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31 May, 2016 23:01

‘I have difficulty understanding it’: Erdogan wants to mend ties with Russia, but doesn’t know how

‘I have difficulty understanding it’: Erdogan wants to mend ties with Russia, but doesn’t know how

Turkish President Recep Tayyip Erdogan has said his country wants to “normalize relations with Russia,” but appeared bemused as to how to actually bring that about.

Speaking at a press conference in the Turkish city of Izmir on Tuesday, the president wondered “how it happened [that] President Putin sacrificed very good relations between the two countries to just one mistake made by an air pilot.”

Referring to last year’s incident, when a Turkish F-16 jet downed a Russian Su-24 bomber involved in an anti-terrorist operation near the Turkish-Syrian border, Erdogan said that he was at a loss as to how to heal the consequent damaged relations.

I am wondering what first step Russia expects from us, I have difficulty understanding it,” he said.

READ MORE: ‘It showed Turkey is big’: Poll says over 50% of Turks think downing Russian jet was ‘right’

Relations between the two nations have been frosty since the military plane was shot down. Ankara claims that the Su-24 had violated its airspace – an allegation that Moscow has repeatedly denied. The Russian military insists that the aircraft was shot down over Syria and attacked from behind, prompting the Foreign Ministry to demand an apology from Ankara. Economic sanctions have been introduced against Turkey as well.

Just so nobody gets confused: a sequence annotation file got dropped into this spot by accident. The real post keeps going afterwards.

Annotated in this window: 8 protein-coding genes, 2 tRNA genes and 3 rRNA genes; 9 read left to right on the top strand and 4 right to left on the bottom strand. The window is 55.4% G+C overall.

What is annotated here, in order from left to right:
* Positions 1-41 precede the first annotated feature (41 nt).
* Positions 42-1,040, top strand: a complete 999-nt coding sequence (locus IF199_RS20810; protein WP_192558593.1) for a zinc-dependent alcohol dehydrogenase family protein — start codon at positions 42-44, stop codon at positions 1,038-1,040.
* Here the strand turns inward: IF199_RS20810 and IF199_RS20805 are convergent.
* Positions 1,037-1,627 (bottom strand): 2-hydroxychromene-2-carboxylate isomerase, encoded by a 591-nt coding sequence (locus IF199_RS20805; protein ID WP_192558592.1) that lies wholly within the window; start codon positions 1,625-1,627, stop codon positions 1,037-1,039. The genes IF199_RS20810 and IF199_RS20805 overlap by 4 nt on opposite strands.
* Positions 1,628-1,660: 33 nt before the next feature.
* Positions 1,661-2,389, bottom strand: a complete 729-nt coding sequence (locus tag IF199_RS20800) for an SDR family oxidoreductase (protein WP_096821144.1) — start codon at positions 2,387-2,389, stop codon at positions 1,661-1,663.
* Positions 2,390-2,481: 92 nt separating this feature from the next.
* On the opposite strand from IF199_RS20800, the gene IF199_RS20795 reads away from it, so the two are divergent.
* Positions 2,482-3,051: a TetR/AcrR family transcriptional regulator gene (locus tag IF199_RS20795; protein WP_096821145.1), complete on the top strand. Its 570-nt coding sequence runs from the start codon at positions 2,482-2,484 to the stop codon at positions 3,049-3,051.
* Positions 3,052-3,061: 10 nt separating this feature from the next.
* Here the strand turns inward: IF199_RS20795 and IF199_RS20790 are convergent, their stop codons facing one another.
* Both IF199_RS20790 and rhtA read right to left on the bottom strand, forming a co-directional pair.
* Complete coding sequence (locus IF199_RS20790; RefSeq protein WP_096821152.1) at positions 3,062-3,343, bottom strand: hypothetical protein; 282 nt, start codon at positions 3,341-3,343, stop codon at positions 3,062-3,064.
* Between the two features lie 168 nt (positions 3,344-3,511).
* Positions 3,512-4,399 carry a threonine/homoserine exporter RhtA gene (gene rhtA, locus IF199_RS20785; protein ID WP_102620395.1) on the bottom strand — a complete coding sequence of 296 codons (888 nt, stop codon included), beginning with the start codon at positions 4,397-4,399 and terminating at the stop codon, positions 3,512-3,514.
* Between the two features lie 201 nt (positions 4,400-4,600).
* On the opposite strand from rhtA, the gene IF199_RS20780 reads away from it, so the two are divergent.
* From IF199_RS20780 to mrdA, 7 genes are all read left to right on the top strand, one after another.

We have said that Turkey must present apologies and compensate the losses inflicted as a result of… this military crime,” Foreign Minister Sergey Lavrov said in an interview with Russia’s KP daily on Tuesday.

Saying that Turkey has suffered the most since relations between the two countries soured, Russia’s top diplomat revealed that Ankara has been trying to approach Moscow “through various closed channels” to offer cooperation.

READ MORE: Turkish prosecutor drops charges against alleged killer of Russian pilot

Erdogan’s statements followed similar remarks made earlier on Monday by his deputy prime minister, who hopes to start a dialogue with Moscow. “Neither Russia nor Turkey can afford to sacrifice their relationship with each other,” Numan Kurtulmus told journalists, adding that he believed that ties “can be fixed in a short while.” The official also claimed “Ankara had no idea whose bomber” it had attacked at the time of the downing.